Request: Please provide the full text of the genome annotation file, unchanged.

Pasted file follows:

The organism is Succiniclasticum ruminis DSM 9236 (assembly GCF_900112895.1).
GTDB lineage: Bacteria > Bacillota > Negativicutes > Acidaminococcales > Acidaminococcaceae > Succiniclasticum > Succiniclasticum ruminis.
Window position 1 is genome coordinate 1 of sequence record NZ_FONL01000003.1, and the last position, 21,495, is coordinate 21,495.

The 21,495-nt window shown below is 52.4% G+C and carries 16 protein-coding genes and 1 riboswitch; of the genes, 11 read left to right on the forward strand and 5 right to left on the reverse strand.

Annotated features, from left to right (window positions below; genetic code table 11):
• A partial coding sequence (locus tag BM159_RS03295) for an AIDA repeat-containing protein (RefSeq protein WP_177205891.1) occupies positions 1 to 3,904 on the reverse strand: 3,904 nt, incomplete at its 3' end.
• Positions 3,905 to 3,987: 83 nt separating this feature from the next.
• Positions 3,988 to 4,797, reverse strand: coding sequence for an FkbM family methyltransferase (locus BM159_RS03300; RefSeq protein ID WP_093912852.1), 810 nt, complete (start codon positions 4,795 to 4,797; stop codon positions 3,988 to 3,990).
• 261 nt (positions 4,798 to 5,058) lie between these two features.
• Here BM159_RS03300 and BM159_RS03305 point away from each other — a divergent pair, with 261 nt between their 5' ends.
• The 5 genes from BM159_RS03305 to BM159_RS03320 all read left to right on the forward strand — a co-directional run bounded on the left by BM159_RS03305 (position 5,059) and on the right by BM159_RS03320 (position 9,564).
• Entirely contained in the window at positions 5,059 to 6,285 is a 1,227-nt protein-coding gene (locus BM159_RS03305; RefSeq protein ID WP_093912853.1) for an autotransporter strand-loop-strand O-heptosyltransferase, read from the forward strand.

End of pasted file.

The organism is Succiniclasticum ruminis DSM 9236 (assembly GCF_900112895.1).
GTDB lineage: Bacteria > Bacillota > Negativicutes > Acidaminococcales > Acidaminococcaceae > Succiniclasticum > Succiniclasticum ruminis.
Window position 1 is genome coordinate 1 of sequence record NZ_FONL01000003.1, and the last position, 21,495, is coordinate 21,495.

The 21,495-nt window shown below is 52.4% G+C and carries 16 protein-coding genes and 1 riboswitch; of the genes, 11 read left to right on the forward strand and 5 right to left on the reverse strand.

Annotated features, from left to right (window positions below; genetic code table 11):
• A partial coding sequence (locus tag BM159_RS03295) for an AIDA repeat-containing protein (RefSeq protein WP_177205891.1) occupies positions 1 to 3,904 on the reverse strand: 3,904 nt, incomplete at its 3' end.
• Positions 3,905 to 3,987: 83 nt separating this feature from the next.
• Positions 3,988 to 4,797, reverse strand: coding sequence for an FkbM family methyltransferase (locus BM159_RS03300; RefSeq protein ID WP_093912852.1), 810 nt, complete (start codon positions 4,795 to 4,797; stop codon positions 3,988 to 3,990).
• 261 nt (positions 4,798 to 5,058) lie between these two features.
• Here BM159_RS03300 and BM159_RS03305 point away from each other — a divergent pair, with 261 nt between their 5' ends.
• The 5 genes from BM159_RS03305 to BM159_RS03320 all read left to right on the forward strand — a co-directional run bounded on the left by BM159_RS03305 (position 5,059) and on the right by BM159_RS03320 (position 9,564).
• Entirely contained in the window at positions 5,059 to 6,285 is a 1,227-nt protein-coding gene (locus BM159_RS03305; RefSeq protein ID WP_093912853.1) for an autotransporter strand-loop-strand O-heptosyltransferase, read from the forward strand.